Amanda McBroom makes a welcome return to Crazy Coqs with another of her shows Up Close and Personal. The inspiration for this latest creation came from Marie Kondo’s book The Life-Changing Magic of Tidying Up: The Japanese Art of Decluttering and Organizing, which exhorts us to keep only those possessions that bring joy, much like the philosophy of our own William Morris: “Have nothing in your houses that you do not know to be useful or believe to be beautiful.”
She started on her music studio and excavated rhymes she’d forgotten writing, but re-discovered how good they were e.g. “We fell in love too soon or met too late,” from Beautiful Mistake written in 2004, and It’s Still Spring describing “skin tone and chances fleeting” in a woman who, “like fine expensive red wine is ready for tasting”, with which she opened the show.
It was in 1974 that she and Michele Brourman, her accompanist/arranger/fellow song writer first met, introduced by a record producer living in the same block of flats. McBroom wrote a Western style song Amanda and Brourman wrote the music, where Amanda is the song of the wind in the open plains. Haunting and evocative, the piece was the start of their deep friendship and fruitful collaboration. It was, in fact, Brourman who dared suggest the title Amanda. McBroom protested: “I can’t put my name in a song!” “I can”, was the reply.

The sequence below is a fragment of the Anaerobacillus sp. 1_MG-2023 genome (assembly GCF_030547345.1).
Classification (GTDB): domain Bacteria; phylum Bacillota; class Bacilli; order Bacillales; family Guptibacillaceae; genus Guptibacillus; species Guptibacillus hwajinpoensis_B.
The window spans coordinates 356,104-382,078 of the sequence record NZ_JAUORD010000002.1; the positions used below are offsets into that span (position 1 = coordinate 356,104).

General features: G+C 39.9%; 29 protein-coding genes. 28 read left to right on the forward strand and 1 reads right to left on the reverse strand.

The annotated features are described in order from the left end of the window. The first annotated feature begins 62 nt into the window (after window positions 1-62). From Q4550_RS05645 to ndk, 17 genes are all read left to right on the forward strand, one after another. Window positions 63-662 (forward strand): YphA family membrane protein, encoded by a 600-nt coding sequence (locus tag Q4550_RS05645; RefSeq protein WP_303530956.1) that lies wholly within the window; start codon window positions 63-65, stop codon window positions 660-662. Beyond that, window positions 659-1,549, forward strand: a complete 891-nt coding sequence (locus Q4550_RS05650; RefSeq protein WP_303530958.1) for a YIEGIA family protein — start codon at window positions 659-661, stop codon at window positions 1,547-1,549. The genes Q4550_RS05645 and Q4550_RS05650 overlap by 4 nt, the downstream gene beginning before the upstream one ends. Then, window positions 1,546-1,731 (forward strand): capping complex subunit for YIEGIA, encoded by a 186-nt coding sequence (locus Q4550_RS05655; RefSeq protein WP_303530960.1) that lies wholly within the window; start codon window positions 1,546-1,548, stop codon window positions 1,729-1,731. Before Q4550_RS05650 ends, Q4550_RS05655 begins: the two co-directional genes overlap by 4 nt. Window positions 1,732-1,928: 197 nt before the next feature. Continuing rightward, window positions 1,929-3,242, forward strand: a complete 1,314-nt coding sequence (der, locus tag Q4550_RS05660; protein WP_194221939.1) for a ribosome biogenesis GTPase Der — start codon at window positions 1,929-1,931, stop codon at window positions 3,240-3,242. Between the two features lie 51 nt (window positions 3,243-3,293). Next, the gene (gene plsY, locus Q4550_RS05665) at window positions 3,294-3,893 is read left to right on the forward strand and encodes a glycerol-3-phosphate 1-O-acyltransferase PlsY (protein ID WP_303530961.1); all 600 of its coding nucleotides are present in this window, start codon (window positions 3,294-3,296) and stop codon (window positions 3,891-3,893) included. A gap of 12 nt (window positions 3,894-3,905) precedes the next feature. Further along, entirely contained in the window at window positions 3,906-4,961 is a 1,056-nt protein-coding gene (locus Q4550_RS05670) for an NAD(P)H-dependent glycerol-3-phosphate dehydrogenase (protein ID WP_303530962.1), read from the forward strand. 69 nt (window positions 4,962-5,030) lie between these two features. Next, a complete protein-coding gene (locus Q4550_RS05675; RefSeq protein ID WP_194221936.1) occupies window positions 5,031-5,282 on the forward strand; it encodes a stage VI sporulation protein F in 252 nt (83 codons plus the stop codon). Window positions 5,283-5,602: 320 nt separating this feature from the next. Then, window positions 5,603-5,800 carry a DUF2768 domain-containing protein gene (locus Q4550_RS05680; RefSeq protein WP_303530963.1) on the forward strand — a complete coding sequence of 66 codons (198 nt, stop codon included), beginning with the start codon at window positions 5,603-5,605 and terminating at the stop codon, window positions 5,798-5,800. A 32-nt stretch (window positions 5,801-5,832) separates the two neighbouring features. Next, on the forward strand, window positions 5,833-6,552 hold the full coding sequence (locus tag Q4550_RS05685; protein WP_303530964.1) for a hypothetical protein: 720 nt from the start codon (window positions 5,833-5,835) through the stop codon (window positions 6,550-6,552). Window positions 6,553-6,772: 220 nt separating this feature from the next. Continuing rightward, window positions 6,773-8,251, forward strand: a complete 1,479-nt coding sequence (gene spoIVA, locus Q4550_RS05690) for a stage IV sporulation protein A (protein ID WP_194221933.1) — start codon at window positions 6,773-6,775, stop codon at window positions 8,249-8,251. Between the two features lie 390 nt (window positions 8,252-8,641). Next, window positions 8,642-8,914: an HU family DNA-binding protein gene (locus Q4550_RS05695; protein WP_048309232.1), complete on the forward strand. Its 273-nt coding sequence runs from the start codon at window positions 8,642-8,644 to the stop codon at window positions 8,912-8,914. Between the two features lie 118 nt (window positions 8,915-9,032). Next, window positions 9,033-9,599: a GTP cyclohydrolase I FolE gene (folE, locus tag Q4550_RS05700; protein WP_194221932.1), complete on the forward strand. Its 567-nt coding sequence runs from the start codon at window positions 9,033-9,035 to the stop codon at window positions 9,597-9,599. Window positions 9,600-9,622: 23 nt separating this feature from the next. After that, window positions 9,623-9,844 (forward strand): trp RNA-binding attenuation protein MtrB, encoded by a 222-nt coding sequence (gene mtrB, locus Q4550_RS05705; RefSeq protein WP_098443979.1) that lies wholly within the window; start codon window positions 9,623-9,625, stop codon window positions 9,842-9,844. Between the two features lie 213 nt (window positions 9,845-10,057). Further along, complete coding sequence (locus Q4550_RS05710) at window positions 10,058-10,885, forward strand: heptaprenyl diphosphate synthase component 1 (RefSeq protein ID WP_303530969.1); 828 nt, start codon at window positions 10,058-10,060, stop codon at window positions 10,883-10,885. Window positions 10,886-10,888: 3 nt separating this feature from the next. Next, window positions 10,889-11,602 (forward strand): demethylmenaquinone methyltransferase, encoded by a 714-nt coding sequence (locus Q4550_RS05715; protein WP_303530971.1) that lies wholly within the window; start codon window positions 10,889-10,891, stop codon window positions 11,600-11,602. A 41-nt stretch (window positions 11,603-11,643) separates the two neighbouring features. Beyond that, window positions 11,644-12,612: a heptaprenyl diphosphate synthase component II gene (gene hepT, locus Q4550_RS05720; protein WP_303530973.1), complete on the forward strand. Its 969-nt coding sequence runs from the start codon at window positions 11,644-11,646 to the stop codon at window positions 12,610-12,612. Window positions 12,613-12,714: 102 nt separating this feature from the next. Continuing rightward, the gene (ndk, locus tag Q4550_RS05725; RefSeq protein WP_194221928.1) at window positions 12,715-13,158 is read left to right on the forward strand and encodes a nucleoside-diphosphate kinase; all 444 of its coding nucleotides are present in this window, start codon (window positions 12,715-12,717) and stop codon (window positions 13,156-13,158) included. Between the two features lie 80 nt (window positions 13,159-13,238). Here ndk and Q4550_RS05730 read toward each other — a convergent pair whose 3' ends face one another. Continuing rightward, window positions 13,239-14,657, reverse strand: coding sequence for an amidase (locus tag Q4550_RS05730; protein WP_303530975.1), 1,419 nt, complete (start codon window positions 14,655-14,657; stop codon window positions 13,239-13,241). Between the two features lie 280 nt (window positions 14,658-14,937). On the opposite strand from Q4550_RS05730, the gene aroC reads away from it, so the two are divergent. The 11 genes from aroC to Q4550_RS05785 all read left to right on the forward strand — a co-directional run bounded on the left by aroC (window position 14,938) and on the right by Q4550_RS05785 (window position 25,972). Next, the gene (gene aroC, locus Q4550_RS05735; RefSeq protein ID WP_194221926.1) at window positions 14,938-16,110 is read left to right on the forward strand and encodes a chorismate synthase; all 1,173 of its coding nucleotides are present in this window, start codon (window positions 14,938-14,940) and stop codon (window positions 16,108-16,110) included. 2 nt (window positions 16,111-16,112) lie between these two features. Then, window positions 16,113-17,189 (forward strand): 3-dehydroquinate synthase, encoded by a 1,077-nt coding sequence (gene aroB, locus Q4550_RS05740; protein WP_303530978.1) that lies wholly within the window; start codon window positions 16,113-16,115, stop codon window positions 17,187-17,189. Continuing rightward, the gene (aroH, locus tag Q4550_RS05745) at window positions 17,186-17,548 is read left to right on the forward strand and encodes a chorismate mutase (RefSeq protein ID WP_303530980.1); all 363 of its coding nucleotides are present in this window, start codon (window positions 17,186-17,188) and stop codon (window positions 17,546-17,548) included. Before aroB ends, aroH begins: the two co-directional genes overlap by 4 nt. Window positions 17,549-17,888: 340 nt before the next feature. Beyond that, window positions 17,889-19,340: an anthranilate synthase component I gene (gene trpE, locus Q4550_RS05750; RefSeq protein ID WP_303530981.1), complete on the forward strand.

Included in the show are a couple of Cole Porter numbers, ordered by McBroom’s singer husband George Ball: “For God’s sake, sing something they know!” They are Under My Skin and Just One of Those Things, both featuring excellent original piano arrangements by Brourman.
The patter between songs and personal stories are great, but it’s the poetry of McBroom’s lyrics that captivate. There are old favourites, including Wheels about the vicissitudes of life and homelessness, together with material that is as new as 3 months old.
For me, the two new pieces that particularly stand out are Brourman’s brittle and funny You’re Only Old Once, which is offered to us as a taster for Brourman’s own cabaret show on Monday 9th May, and a lovely gentle ballad London in the Rain, McBroom’s gift to us.
I have seen these two perform together many times, each time special, but this is truly a memorable evening. If you are interested in the arts of cabaret and song writing, you really must not miss this.